The first jeans came in two styles, indigo blue and brown cotton „duck.” Unlike denim, the duck material never became soft and comfortable so it was eventually dropped from the line.

Strauss' utterly practical blue jeans were even embraced by the fashion industry. Levi’s® jeans for women were first featured in Vogue magazine in 1935. „Designer jeans” eventually became so popular that in the mid-1970s Calvin Klein® jeans were garnering $12.5 million per week. Abroad, American jeans (especially Levi’s® jeans) were in such demand that in Eastern Bloc countries they became an underground standard of currency.”

 

Quintessentially = being the most typical example or most important part of something
Cash in on = to get money or another advantage from an event or situation, often in an unfair way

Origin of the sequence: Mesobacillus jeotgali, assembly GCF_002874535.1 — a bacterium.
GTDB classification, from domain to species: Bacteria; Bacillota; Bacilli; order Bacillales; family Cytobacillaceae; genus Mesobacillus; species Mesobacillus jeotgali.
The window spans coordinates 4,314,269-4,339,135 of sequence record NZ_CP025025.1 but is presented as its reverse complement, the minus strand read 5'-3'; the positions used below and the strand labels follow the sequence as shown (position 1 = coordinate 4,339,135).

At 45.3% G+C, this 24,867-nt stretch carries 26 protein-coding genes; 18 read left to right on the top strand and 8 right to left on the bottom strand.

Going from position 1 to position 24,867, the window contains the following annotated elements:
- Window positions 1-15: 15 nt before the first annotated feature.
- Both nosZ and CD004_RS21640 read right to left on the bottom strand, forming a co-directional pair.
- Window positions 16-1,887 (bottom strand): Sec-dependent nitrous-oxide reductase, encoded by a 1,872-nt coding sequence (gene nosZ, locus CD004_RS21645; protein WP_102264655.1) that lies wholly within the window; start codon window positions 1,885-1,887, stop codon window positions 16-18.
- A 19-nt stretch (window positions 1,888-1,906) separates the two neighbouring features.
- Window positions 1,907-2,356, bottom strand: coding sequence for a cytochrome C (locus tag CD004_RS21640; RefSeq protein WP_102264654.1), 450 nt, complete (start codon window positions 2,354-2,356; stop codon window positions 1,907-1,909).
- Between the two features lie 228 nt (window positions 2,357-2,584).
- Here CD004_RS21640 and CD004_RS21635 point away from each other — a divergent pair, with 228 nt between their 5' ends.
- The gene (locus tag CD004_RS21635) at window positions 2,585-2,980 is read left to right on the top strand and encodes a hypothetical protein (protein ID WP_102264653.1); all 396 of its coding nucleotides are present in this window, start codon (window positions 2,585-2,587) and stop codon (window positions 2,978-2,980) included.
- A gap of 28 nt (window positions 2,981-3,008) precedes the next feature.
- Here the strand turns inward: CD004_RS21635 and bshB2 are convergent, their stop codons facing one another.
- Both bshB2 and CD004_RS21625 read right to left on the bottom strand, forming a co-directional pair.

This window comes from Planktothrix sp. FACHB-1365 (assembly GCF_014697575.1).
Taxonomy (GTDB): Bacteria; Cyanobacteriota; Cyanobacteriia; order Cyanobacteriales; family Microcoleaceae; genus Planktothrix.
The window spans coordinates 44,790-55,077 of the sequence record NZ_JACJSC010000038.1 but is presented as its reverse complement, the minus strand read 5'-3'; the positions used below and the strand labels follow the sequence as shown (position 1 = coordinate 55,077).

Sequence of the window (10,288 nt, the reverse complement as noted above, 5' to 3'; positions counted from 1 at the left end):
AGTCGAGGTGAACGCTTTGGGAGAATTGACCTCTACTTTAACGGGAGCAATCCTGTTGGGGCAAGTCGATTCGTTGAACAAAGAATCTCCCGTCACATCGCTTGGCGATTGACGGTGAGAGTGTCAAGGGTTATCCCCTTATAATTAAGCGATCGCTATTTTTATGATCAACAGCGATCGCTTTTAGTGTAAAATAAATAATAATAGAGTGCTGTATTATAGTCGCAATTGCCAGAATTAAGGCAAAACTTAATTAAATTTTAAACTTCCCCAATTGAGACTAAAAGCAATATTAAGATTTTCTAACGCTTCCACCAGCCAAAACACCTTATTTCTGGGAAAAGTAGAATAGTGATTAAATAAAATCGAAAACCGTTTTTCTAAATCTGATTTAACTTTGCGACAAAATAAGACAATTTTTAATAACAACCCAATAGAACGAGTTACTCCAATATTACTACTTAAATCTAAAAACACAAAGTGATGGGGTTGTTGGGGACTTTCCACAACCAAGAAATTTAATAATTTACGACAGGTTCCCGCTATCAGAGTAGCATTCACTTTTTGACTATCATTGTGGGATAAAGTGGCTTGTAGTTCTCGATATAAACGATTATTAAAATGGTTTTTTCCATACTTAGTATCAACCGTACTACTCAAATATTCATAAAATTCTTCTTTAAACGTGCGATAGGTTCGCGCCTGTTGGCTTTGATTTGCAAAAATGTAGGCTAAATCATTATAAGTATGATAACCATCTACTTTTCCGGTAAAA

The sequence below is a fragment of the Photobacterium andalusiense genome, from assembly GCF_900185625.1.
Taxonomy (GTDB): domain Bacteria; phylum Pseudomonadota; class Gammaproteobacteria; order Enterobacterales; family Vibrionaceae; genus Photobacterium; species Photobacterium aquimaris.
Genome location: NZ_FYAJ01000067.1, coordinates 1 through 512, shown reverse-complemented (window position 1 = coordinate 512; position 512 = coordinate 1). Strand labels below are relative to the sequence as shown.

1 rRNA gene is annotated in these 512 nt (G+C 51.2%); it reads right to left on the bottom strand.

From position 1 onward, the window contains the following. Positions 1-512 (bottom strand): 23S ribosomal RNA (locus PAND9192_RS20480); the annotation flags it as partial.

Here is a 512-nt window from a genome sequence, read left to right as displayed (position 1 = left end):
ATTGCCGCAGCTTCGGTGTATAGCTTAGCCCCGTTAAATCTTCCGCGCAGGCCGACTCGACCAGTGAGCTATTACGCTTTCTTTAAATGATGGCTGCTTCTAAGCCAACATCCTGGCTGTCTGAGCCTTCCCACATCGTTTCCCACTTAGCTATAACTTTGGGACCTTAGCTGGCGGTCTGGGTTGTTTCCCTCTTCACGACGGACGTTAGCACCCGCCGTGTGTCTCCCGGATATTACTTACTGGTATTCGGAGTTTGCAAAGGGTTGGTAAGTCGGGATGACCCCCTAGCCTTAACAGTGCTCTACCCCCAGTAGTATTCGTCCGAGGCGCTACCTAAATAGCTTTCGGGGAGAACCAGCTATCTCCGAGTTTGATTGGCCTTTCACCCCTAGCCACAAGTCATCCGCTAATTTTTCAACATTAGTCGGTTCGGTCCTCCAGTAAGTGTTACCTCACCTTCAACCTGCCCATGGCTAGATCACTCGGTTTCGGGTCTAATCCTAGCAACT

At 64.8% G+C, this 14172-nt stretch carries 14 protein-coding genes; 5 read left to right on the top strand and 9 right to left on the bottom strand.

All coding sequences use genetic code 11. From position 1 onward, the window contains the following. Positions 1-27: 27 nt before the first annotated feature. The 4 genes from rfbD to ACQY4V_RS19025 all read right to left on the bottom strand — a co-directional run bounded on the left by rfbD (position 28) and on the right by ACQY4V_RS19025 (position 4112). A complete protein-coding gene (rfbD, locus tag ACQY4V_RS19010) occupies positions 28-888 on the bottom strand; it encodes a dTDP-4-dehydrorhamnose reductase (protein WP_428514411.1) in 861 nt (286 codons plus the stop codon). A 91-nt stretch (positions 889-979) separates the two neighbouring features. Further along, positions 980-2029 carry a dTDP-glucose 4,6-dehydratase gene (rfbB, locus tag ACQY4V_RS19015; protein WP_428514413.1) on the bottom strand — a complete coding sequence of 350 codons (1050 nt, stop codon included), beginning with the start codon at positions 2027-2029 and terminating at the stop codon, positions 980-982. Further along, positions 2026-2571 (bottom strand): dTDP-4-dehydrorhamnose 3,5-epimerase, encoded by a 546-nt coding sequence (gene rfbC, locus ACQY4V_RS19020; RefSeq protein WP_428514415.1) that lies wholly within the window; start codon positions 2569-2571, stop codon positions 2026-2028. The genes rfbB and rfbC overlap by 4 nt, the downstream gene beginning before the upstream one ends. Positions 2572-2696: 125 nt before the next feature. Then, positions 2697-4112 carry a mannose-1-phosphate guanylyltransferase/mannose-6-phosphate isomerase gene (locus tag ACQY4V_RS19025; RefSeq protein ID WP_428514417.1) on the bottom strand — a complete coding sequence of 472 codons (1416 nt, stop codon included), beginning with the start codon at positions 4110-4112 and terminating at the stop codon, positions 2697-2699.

Purchased = bought
Rivets = a metal pin used to fasten flat pieces of metal or other thick materials such as leather
Utterly = totally
Embraced = to accept sth

 

download lesson (pdf)

>>Answers

KEY TO EXERCISES  

Ex. 1

  1. True
  2. False
  3. False 
  4. True
  5. False
  6. True

Ex. 2

belt, wallet, tie, earring, smart, bra, sleeve, tight, leather, skirt, button, boots, spotted, trousers, casual, cotton, flip-flops, purse, checked, denim, wool, scarf, velvet, loose, tights, cord, plain, linen, hood, striped, jacket, pocket, zip, baggy, socks, coat, knickers, waistcoat , vest, briefs, hat, cap, anorak, slippers, scruffy, gloves, mittens, shirt, suit, t-shirt, singlet, polka-dotted, necklace, brooch, bracelet

 

Clothes Tie, bra, skirt, boots, trousers, flip-flops, scarf, tights, hood, jacket, socks, coat, knickers, waistcoat, vest, briefs, hat, cap, anorak, slippers, gloves, mittens, shirt, suit, t-shirt, singlet
Accessories Belt, wallet, earrings, button, purse, necklace, brooch, bracelet
Materials Leather, cotton, denim, wool, velvet, cord, plain, linen, 
Pattern Smart, tight, casual, loose, baggy, scruffy, spotted, striped
Parts of clothes Sleeve, pocket, zip, 

hide